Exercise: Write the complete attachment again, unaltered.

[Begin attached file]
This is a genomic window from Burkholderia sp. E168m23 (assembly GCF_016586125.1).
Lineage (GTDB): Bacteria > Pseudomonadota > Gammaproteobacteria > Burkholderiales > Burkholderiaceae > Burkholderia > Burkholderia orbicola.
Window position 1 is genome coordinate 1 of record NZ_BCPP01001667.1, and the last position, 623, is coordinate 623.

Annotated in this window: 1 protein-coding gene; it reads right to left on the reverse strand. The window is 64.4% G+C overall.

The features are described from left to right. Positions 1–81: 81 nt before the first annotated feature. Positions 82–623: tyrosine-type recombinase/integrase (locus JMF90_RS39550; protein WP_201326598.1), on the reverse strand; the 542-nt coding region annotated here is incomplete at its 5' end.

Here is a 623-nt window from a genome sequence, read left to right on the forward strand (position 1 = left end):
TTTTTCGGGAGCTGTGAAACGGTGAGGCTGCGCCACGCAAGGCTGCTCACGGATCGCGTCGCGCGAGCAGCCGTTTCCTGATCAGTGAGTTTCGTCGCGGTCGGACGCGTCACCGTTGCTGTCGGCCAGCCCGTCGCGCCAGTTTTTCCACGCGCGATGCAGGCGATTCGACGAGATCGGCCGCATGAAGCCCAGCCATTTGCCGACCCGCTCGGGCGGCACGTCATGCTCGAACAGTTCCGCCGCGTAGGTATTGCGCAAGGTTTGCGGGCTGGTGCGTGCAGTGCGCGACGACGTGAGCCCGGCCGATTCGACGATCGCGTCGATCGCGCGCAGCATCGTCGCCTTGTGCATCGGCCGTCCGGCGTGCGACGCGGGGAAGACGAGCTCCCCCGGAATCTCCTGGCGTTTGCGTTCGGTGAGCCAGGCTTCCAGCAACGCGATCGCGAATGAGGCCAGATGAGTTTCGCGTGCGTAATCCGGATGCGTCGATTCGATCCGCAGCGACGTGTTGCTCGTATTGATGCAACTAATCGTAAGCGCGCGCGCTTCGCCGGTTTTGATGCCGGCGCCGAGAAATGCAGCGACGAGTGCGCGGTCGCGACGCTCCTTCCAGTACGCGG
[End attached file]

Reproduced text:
This is a genomic window from Burkholderia sp. E168m23 (assembly GCF_016586125.1).
Lineage (GTDB): Bacteria > Pseudomonadota > Gammaproteobacteria > Burkholderiales > Burkholderiaceae > Burkholderia > Burkholderia orbicola.
Window position 1 is genome coordinate 1 of record NZ_BCPP01001667.1, and the last position, 623, is coordinate 623.

Annotated in this window: 1 protein-coding gene; it reads right to left on the reverse strand. The window is 64.4% G+C overall.

The features are described from left to right. Positions 1–81: 81 nt before the first annotated feature. Positions 82–623: tyrosine-type recombinase/integrase (locus JMF90_RS39550; protein WP_201326598.1), on the reverse strand; the 542-nt coding region annotated here is incomplete at its 5' end.

Here is a 623-nt window from a genome sequence, read left to right on the forward strand (position 1 = left end):
TTTTTCGGGAGCTGTGAAACGGTGAGGCTGCGCCACGCAAGGCTGCTCACGGATCGCGTCGCGCGAGCAGCCGTTTCCTGATCAGTGAGTTTCGTCGCGGTCGGACGCGTCACCGTTGCTGTCGGCCAGCCCGTCGCGCCAGTTTTTCCACGCGCGATGCAGGCGATTCGACGAGATCGGCCGCATGAAGCCCAGCCATTTGCCGACCCGCTCGGGCGGCACGTCATGCTCGAACAGTTCCGCCGCGTAGGTATTGCGCAAGGTTTGCGGGCTGGTGCGTGCAGTGCGCGACGACGTGAGCCCGGCCGATTCGACGATCGCGTCGATCGCGCGCAGCATCGTCGCCTTGTGCATCGGCCGTCCGGCGTGCGACGCGGGGAAGACGAGCTCCCCCGGAATCTCCTGGCGTTTGCGTTCGGTGAGCCAGGCTTCCAGCAACGCGATCGCGAATGAGGCCAGATGAGTTTCGCGTGCGTAATCCGGATGCGTCGATTCGATCCGCAGCGACGTGTTGCTCGTATTGATGCAACTAATCGTAAGCGCGCGCGCTTCGCCGGTTTTGATGCCGGCGCCGAGAAATGCAGCGACGAGTGCGCGGTCGCGACGCTCCTTCCAGTACGCGG